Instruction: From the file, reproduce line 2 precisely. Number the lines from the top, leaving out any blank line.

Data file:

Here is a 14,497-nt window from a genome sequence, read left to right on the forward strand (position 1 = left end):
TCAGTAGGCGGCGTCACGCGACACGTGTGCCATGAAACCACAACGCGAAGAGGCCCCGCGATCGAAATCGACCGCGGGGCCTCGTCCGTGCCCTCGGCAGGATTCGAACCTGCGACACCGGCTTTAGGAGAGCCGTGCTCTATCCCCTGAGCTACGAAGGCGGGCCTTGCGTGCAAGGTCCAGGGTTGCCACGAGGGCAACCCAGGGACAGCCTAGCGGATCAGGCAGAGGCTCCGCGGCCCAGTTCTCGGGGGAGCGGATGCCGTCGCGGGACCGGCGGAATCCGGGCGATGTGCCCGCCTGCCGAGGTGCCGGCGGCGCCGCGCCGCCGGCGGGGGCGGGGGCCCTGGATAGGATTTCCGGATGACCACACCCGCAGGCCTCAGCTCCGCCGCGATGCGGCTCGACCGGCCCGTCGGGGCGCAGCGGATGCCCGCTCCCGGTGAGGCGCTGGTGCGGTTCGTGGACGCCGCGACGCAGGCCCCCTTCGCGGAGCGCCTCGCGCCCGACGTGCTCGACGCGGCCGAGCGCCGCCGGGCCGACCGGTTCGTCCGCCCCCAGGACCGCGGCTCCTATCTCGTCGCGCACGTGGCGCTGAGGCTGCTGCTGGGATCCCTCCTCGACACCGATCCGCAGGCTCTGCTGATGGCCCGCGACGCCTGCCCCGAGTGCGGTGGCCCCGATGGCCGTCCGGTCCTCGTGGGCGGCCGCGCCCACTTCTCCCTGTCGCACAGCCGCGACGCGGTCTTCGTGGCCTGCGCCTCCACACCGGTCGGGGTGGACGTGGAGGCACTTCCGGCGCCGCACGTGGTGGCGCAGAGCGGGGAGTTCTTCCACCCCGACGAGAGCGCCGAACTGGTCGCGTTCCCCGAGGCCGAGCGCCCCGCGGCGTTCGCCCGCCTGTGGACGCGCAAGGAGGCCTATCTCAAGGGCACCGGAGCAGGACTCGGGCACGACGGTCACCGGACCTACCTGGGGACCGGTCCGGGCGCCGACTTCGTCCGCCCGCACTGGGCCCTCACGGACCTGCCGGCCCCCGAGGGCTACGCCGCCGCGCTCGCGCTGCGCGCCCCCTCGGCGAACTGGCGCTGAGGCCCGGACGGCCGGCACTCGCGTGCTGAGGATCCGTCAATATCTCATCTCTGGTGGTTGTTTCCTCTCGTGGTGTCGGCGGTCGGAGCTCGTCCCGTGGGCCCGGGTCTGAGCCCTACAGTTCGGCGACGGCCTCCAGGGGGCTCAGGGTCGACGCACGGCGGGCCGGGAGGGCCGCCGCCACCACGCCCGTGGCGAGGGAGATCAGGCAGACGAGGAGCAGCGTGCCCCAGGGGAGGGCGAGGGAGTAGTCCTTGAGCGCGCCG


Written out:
TCAGTAGGCGGCGTCACGCGACACGTGTGCCATGAAACCACAACGCGAAGAGGCCCCGCGATCGAAATCGACCGCGGGGCCTCGTCCGTGCCCTCGGCAGGATTCGAACCTGCGACACCGGCTTTAGGAGAGCCGTGCTCTATCCCCTGAGCTACGAAGGCGGGCCTTGCGTGCAAGGTCCAGGGTTGCCACGAGGGCAACCCAGGGACAGCCTAGCGGATCAGGCAGAGGCTCCGCGGCCCAGTTCTCGGGGGAGCGGATGCCGTCGCGGGACCGGCGGAATCCGGGCGATGTGCCCGCCTGCCGAGGTGCCGGCGGCGCCGCGCCGCCGGCGGGGGCGGGGGCCCTGGATAGGATTTCCGGATGACCACACCCGCAGGCCTCAGCTCCGCCGCGATGCGGCTCGACCGGCCCGTCGGGGCGCAGCGGATGCCCGCTCCCGGTGAGGCGCTGGTGCGGTTCGTGGACGCCGCGACGCAGGCCCCCTTCGCGGAGCGCCTCGCGCCCGACGTGCTCGACGCGGCCGAGCGCCGCCGGGCCGACCGGTTCGTCCGCCCCCAGGACCGCGGCTCCTATCTCGTCGCGCACGTGGCGCTGAGGCTGCTGCTGGGATCCCTCCTCGACACCGATCCGCAGGCTCTGCTGATGGCCCGCGACGCCTGCCCCGAGTGCGGTGGCCCCGATGGCCGTCCGGTCCTCGTGGGCGGCCGCGCCCACTTCTCCCTGTCGCACAGCCGCGACGCGGTCTTCGTGGCCTGCGCCTCCACACCGGTCGGGGTGGACGTGGAGGCACTTCCGGCGCCGCACGTGGTGGCGCAGAGCGGGGAGTTCTTCCACCCCGACGAGAGCGCCGAACTGGTCGCGTTCCCCGAGGCCGAGCGCCCCGCGGCGTTCGCCCGCCTGTGGACGCGCAAGGAGGCCTATCTCAAGGGCACCGGAGCAGGACTCGGGCACGACGGTCACCGGACCTACCTGGGGACCGGTCCGGGCGCCGACTTCGTCCGCCCGCACTGGGCCCTCACGGACCTGCCGGCCCCCGAGGGCTACGCCGCCGCGCTCGCGCTGCGCGCCCCCTCGGCGAACTGGCGCTGAGGCCCGGACGGCCGGCACTCGCGTGCTGAGGATCCGTCAATATCTCATCTCTGGTGGTTGTTTCCTCTCGTGGTGTCGGCGGTCGGAGCTCGTCCCGTGGGCCCGGGTCTGAGCCCTACAGTTCGGCGACGGCCTCCAGGGGGCTCAGGGTCGACGCACGGCGGGCCGGGAGGGCCGCCGCCACCACGCCCGTGGCGAGGGAGATCAGGCAGACGAGGAGCAGCGTGCCCCAGGGGAGGGCGAGGGAGTAGTCCTTGAGCGCGCCG